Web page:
|Getting ready for the Olympics!|
Wednesday, July 25, 2012
Olympics Post - Be Social from the United Kingdom
The 2012 London Olympics are about to get underway, and according to some reports, 4 billion people will watch the competition. So in the spirit of international goodwill, I would like to present something different on my blog during the next two weeks. In the words of Vala Afshar, "Don't do social, be S.O.C.I.A.L., which means be sincere, open, collaborative, interested, authentic, and likeable." So, during the Olympics, I will feature experts from around the world who will share their insights and answer questions about social media. Tune in every couple of days to see which country will be represented and who will be featured. And if you want to comment during the Olympics on Twitter, don't forget to use hashtag #London2012.
To honor the host country, my first guest is Kittie Walker, the founder and CEO of Indigo Girl, a boutique design and communication agency based in London. Her background is in business turnaround, rebranding, and marketing across various sectors including real estate, healthcare, retail, industrial, hospitality, and technology. You can connect with Kittie on Twitter @TheIndigoGirl.
Which social network is most popular in your country?
Facebook is by far the most popular social network in the UK with around 65% of the population active on it monthly. Interestingly though recent research indicates that two out of every five people are getting bored with social media over here.
How are your country’s legislators dealing with the privacy issue resulting from social media?
What three ways are major businesses in your country using social media as a marketing tool to promote products or services?
I've chosen three contrasting brands that all use social media effectively to capture the imagination of their target markets. What all three have in common is the fact that their messages are clear and everything that they do reinforces their brand image perfectly.
 Mass Market Viral Campaigns: T-Mobile ran a successful integrated marketing campaign "life's for sharing." The campaign ran across the bloggersphere, YouTube, Facebook, Twitter, and traditional media. A flash mob campaign initially ran in 2009-2010. Social media and a blog were used to encourage the public to visit given locations at a set time and to sing and dance. Various train stations and landmarks came to a stop as these events overtook them.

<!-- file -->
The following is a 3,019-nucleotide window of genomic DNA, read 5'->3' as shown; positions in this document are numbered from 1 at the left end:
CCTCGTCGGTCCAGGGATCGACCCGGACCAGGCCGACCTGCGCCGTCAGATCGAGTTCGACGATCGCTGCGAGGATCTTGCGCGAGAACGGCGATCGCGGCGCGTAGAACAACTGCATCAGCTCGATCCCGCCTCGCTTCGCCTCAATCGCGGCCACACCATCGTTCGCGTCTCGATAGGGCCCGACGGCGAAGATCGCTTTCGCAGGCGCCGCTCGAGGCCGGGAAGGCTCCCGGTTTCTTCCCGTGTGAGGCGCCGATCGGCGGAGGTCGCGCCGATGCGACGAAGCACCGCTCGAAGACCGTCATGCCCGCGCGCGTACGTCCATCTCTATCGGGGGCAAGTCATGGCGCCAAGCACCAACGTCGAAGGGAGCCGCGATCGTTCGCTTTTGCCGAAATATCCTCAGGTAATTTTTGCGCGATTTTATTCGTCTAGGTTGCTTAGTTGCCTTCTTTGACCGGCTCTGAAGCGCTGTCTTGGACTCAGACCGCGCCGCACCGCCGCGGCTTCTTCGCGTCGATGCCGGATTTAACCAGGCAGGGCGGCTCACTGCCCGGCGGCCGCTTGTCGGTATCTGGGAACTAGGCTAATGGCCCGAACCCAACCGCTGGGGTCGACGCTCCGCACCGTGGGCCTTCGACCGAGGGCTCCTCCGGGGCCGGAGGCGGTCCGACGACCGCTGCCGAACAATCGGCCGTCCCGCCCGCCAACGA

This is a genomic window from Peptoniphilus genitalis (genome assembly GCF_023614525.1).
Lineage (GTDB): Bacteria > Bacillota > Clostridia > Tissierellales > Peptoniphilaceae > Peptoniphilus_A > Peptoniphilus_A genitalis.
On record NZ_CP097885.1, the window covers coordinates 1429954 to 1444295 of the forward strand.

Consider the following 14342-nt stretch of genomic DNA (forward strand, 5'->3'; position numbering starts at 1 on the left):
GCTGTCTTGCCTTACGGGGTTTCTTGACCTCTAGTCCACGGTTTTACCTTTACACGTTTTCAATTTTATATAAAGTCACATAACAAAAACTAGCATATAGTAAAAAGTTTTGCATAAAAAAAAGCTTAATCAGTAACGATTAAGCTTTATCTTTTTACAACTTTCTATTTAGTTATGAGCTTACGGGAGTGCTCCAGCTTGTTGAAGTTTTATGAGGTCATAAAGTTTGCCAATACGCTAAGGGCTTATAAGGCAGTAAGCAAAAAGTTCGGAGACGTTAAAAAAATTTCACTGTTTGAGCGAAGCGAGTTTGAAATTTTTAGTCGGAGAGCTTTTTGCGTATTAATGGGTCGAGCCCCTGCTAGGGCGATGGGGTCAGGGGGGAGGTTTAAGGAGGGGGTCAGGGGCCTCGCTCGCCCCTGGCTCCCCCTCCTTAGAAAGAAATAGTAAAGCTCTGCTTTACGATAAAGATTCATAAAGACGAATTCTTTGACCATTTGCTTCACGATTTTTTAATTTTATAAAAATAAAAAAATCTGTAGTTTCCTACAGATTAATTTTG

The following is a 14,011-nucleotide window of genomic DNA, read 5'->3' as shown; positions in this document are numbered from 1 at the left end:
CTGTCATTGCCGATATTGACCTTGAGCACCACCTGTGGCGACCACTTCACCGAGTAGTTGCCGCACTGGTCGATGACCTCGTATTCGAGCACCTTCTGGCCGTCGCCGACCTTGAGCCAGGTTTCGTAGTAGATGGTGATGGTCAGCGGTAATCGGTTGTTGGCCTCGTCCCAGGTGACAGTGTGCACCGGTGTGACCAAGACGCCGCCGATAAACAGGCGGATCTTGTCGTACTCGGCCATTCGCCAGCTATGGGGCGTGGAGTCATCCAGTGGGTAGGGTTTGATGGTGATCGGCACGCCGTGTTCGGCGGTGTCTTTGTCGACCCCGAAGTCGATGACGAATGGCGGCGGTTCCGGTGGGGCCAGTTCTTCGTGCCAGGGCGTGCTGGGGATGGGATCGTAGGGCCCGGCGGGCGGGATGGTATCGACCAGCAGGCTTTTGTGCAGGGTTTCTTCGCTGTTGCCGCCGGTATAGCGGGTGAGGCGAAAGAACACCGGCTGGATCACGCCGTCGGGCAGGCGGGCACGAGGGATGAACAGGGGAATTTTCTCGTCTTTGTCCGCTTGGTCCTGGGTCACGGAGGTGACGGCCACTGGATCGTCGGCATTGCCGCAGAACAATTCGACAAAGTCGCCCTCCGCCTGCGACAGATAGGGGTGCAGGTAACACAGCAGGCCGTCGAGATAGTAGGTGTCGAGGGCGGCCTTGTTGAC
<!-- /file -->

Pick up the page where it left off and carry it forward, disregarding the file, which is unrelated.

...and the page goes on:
Seamless Luxury Branding: Burberry is an old school luxury goods brand established in the UK in the 1800's. The organization has embraced the digital world and they are the best in class from their market place. It doesn't matter how you connect with the brand - in-store, from a mobile device or a desktop, you get exactly the same stunning brand experience. Facebook, Twitter, and YouTube are all well-established marketing channels for them with high engagement levels.
 A Cooking Personal Brand: Nigella Lawson is a household name in the UK and many parts of the world. Nigella is a food writer and avid cook. She has thrown her hat into the digital arena. Her social media set up is not perfect, but all of her web properties are true to her personality and brand. She provides her audience with exactly what they want, their questions answered by her and her team, a recipe repository, somewhere for her audience to share their experiences, and a daily recipe to cook along with and discuss.
What is the most valuable social media advice you can offer?
Be yourself and be true to your brand but always keep in mind who your audience is and what they need and want. If you don't, there is a danger that you will give conflicting messages and experiences to your audience, and this can have disastrous effects on your business.
In what ways will smartphones and tablets further evolve in your country?
The use of smartphones is widespread in the UK. It's thought that one in three adults now use them. This is quite surprising when you consider that the UK does not have "all you can eat" data plans. Tablet usage is not as widespread, but it is on the rise. Few consumers use basic handsets in the UK. If they do not own smartphones, then they tend to have advanced featured phones, which access the internet, play music and so on. The trend is on an upward trajectory, across all demographics, and the natural evolution is that smartphones/tablets will become fully pervasive and the norm over the next few years.
NEXT POST WILL FEATURE MEXICO.
Posted by Debbie Laskey, MBA